Ofuji’s labor of love didn’t stop there. Pulling from the stack of character fact sheets XV’s writers had on hand, he wrote the main scenario for the anime himself, then handed it off to a team of experienced anime scriptwriters. Before finally heading off to production, XV’s main scenario writer checked it against the game and gave the final sign-off.

    But it was from those character fact sheets that Ofuji plucked the character traits that don’t necessarily come through in Final Fantasy XV. There he found things you’d never guess at, such as Ignis’ love of baking and Prompto’s childhood obesity, and crafted entire episodes of the anime around them. Prompto’s episode, “Dogged Runner,” is particularly powerful: it tells the story of a young Prompto who learns that he must take better care of himself if he’s going to be become a good friend for Noctis. The plot revolves around assisting lost dogs and losing weight, and between the work of Ofuji and A-1, the episode packs a lot of heavy emotion into 10 minutes.

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    “You know when an adult looks at a child…sometimes they change out of simple reasons, or they're moved to do something for simple reasons,” Ofuji says of the inspiration behind Prompto’s episode. “There are so many factors that affect our lives. It's very complex. We select from each of these factors. Pared down, children can be affected in very simple ways.

    “I really wanted to showcase that side of children and also the power of will, the powerful will and strong glow that Prompto has to continue what he sets out to do. In hindsight, there was also an aspect where maybe there was a part where I wanted to depict this change in a child, where he's not very social, he's not very good at communicating with people, but then this opportunity comes up. That allowed [Prompto] to change himself and become more of a social person. That development is also an aspect that I wanted to communicate--Prompto’s not just a jolly old guy who's cheerful all the time. He had tried hard to become that person, and he is trying hard to be that person as well.”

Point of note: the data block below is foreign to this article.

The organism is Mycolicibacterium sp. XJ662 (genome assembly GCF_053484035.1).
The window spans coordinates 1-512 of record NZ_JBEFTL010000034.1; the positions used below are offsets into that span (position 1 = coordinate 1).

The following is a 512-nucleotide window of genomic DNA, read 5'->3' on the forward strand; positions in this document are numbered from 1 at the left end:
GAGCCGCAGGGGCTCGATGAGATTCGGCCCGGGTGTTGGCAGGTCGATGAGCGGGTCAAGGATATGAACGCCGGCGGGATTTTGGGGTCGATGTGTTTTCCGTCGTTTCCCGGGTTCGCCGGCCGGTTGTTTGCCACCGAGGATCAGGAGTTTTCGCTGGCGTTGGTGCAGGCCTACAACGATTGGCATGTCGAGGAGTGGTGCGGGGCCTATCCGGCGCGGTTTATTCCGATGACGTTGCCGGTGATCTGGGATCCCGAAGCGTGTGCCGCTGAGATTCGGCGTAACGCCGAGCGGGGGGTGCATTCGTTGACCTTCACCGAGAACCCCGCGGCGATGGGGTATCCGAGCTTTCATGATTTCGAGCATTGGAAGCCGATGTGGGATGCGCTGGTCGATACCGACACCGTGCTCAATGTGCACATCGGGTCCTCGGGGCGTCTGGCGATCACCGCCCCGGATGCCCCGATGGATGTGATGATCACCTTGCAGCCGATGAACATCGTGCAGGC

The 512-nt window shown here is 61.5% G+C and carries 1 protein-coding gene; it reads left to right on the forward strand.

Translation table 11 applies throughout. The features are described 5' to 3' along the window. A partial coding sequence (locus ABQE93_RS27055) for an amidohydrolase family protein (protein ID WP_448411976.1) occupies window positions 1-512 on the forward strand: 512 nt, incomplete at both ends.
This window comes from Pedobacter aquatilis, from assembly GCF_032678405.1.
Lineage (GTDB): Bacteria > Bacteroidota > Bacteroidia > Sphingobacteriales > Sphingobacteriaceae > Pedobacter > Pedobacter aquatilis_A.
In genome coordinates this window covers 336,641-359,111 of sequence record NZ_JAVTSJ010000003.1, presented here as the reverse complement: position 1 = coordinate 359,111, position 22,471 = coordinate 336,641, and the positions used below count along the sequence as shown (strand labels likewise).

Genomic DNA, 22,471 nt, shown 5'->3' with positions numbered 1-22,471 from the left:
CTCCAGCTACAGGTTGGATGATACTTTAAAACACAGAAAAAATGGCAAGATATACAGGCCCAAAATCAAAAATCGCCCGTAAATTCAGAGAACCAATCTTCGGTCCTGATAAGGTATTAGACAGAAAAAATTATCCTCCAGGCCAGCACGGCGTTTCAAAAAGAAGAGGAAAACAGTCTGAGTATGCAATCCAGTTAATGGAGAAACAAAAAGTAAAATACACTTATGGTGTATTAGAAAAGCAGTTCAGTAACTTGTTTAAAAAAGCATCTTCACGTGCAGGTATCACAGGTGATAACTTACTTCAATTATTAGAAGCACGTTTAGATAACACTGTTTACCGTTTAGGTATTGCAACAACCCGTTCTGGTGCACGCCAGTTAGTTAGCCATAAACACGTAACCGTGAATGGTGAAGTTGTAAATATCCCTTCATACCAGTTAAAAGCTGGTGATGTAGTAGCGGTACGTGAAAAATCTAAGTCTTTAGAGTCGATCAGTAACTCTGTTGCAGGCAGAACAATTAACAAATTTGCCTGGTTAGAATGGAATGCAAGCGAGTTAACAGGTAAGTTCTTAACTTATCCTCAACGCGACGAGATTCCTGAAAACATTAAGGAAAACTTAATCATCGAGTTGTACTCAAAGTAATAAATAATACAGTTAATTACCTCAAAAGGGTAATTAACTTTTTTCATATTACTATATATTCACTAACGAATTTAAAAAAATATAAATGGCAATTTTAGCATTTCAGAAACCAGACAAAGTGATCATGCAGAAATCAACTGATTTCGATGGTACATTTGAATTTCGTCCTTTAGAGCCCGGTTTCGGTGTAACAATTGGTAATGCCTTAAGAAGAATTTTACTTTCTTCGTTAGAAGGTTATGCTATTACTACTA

The more we talk, the more Ofuji’s reason for pursuing such an ambitious project becomes clear to me: “It's this desire to want people to have affection for this character by understanding the background and why he is how he is right now, and what actually happened in his past to become who he is.”

    “It's not a sports anime. It's not a battle-related anime or anything,” Ofuji says. “It's really, really just nothing. It's just about [the characters’] ordinary, everyday life. If we didn't have the XV main characters, it really wouldn't be anything, but then that's the beauty of it. If we would normally depict these types of scenes, it would maybe be a quick five-minute scene or whatever--but then we're really focusing, and we're really crafting it, and we're really taking care and drawing the finite details in these particular scenes. That's also the great aspect of it, which we would love for people to check out and enjoy.”